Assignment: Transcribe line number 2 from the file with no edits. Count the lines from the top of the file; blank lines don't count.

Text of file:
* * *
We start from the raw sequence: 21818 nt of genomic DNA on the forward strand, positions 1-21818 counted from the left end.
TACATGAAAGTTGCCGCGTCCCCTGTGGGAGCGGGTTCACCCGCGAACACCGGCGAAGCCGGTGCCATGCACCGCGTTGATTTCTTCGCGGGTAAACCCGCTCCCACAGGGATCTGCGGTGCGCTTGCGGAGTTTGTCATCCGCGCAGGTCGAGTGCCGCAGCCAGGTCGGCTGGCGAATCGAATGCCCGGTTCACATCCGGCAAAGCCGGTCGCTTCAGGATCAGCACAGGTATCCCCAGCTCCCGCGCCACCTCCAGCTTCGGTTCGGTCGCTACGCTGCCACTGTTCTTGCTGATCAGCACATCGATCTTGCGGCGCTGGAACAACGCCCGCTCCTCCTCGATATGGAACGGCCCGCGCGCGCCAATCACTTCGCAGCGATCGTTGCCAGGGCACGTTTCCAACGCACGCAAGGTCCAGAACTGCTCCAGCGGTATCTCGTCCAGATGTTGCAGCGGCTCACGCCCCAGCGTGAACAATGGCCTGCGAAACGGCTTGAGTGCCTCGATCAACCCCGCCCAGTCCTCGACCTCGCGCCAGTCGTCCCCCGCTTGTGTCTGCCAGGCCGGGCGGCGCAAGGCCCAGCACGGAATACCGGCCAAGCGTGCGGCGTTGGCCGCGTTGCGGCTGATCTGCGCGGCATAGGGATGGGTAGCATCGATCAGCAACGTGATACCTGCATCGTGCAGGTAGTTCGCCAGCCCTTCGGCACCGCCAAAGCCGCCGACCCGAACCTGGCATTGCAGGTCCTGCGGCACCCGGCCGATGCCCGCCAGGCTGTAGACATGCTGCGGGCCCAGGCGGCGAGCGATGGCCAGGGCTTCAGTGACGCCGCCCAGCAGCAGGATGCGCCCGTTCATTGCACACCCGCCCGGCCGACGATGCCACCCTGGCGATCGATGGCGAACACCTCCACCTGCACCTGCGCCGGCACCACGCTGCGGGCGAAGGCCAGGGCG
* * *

TACATGAAAGTTGCCGCGTCCCCTGTGGGAGCGGGTTCACCCGCGAACACCGGCGAAGCCGGTGCCATGCACCGCGTTGATTTCTTCGCGGGTAAACCCGCTCCCACAGGGATCTGCGGTGCGCTTGCGGAGTTTGTCATCCGCGCAGGTCGAGTGCCGCAGCCAGGTCGGCTGGCGAATCGAATGCCCGGTTCACATCCGGCAAAGCCGGTCGCTTCAGGATCAGCACAGGTATCCCCAGCTCCCGCGCCACCTCCAGCTTCGGTTCGGTCGCTACGCTGCCACTGTTCTTGCTGATCAGCACATCGATCTTGCGGCGCTGGAACAACGCCCGCTCCTCCTCGATATGGAACGGCCCGCGCGCGCCAATCACTTCGCAGCGATCGTTGCCAGGGCACGTTTCCAACGCACGCAAGGTCCAGAACTGCTCCAGCGGTATCTCGTCCAGATGTTGCAGCGGCTCACGCCCCAGCGTGAACAATGGCCTGCGAAACGGCTTGAGTGCCTCGATCAACCCCGCCCAGTCCTCGACCTCGCGCCAGTCGTCCCCCGCTTGTGTCTGCCAGGCCGGGCGGCGCAAGGCCCAGCACGGAATACCGGCCAAGCGTGCGGCGTTGGCCGCGTTGCGGCTGATCTGCGCGGCATAGGGATGGGTAGCATCGATCAGCAACGTGATACCTGCATCGTGCAGGTAGTTCGCCAGCCCTTCGGCACCGCCAAAGCCGCCGACCCGAACCTGGCATTGCAGGTCCTGCGGCACCCGGCCGATGCCCGCCAGGCTGTAGACATGCTGCGGGCCCAGGCGGCGAGCGATGGCCAGGGCTTCAGTGACGCCGCCCAGCAGCAGGATGCGCCCGTTCATTGCACACCCGCCCGGCCGACGATGCCACCCTGGCGATCGATGGCGAACACCTCCACCTGCACCTGCGCCGGCACCACGCTGCGGGCGAAGGCCAGGGCG